KISUMU, Kenya — The men in this classroom are friendly. They laugh and joke as they weave new ways to write appeals, rattling off quotes from the Kenya Law Report that they painstakingly copy down by hand.
The two advocates from Christian Legal Education Aid and Research (CLEAR), who lead this class of aspiring paralegals, stop and think if anyone has ever used this defense in an appeal before. These students are sharp, every one a prisoner here in Kisumu.
One man is particularly inspired in his battle to win an appeal against his charge of robbery with violence, a capitol offense in Kenya. He devours every newspaper or case file he can, searching for everything that could help him or his fellow prisoners get free. He meets weekly, sometimes even daily, with other prisoners interested in legal debate and discussion, in addition to the biweekly class with CLEAR.
The class teaches prisoners and prison officers to function as paralegals, proficient in drafting appeals. These issues are paramount to helping prisoners get justice for their cases.
Peter Onyango, an advocate based in Kisumu, leads the class with scholarly style. He treats the prisoners as university students, not victims and perpetrators. He reviews the last class. He doesn’t let anyone off easy and presses for more thought and debate as they work to become empowered prisoners.
The prison office is a textbook photograph of colonialism in Africa. Three officers sit around desks with piles and piles of handwritten papers. There are no computers. There isn’t even electricity. All light comes from one small high barred window. Amid one of the largest piles of papers sits a derelict typewriter donated by a local non-governmental organization to the prison to help teach English to prisoners.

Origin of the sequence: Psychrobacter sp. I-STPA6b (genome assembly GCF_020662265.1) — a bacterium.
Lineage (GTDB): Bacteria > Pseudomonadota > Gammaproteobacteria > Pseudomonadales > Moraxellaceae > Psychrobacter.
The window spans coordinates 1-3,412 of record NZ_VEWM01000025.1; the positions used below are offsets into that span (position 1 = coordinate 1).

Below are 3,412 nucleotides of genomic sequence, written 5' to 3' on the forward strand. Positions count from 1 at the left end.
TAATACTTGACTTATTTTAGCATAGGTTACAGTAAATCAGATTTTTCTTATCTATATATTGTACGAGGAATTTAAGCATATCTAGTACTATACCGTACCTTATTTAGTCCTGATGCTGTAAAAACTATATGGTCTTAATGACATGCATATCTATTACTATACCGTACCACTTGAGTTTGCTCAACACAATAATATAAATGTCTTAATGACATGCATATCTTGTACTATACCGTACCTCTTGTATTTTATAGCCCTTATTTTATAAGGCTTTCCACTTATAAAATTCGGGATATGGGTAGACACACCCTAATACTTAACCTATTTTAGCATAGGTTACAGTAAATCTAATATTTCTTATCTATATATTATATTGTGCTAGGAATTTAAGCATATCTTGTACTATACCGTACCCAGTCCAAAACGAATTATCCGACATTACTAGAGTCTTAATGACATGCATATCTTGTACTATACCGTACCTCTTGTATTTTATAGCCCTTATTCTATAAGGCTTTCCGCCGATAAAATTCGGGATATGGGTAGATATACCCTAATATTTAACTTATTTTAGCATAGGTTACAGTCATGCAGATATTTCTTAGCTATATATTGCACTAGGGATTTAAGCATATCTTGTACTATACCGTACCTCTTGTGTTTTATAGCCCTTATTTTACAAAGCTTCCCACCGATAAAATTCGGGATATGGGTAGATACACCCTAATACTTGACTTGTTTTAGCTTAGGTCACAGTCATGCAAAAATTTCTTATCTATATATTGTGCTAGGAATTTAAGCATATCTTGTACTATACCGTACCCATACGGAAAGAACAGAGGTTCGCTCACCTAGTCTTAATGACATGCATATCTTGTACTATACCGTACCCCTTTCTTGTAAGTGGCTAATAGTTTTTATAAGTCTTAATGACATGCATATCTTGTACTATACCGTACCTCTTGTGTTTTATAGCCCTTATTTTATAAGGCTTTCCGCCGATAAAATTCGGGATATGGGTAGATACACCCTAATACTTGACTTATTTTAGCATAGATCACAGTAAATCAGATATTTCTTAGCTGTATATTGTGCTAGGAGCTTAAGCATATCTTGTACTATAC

Almost every single appeal at the prison goes through this one typewriter, and there are hundreds of appeals in progress, each needing seven copies. The problems with this system started a few months back when the prison documentation office’s original typewriter broke down, paralyzing all appeals. This breakdown required many litigants to seek special permission to file an appeal after the 14-day deadline.
The office had to borrow the only other typewriter in the entire prison so that the one man who types every appeal could get back to work.
The officer says it takes him 30 minutes to do a single page of an appeal. Editing and translating prisoner’s handwriting takes time. The typing becomes a mammoth task on top of his other officer duties.
The problem with justice for these prisoners is not corrupt prison officers or even corrupt judges or magistrates. Instead it all comes down to simple economics: A small investment in a computer and printer could help stop the huge systematic failure plaguing the appeal process at this prison.
This prison was built 50 years ago for a much smaller population. Prisoners sleep seven in a room that is just large enough for two small cots. Prisoners serving for capitol offenses are kept together in a confined area and are rarely allowed out. For many of the students, this class is the one source of hope that keeps life and their future of their case manageable.
This report comes from a journalist in our Student Correspondent Corps, a GlobalPost project training the next generation of foreign correspondents while they study abroad.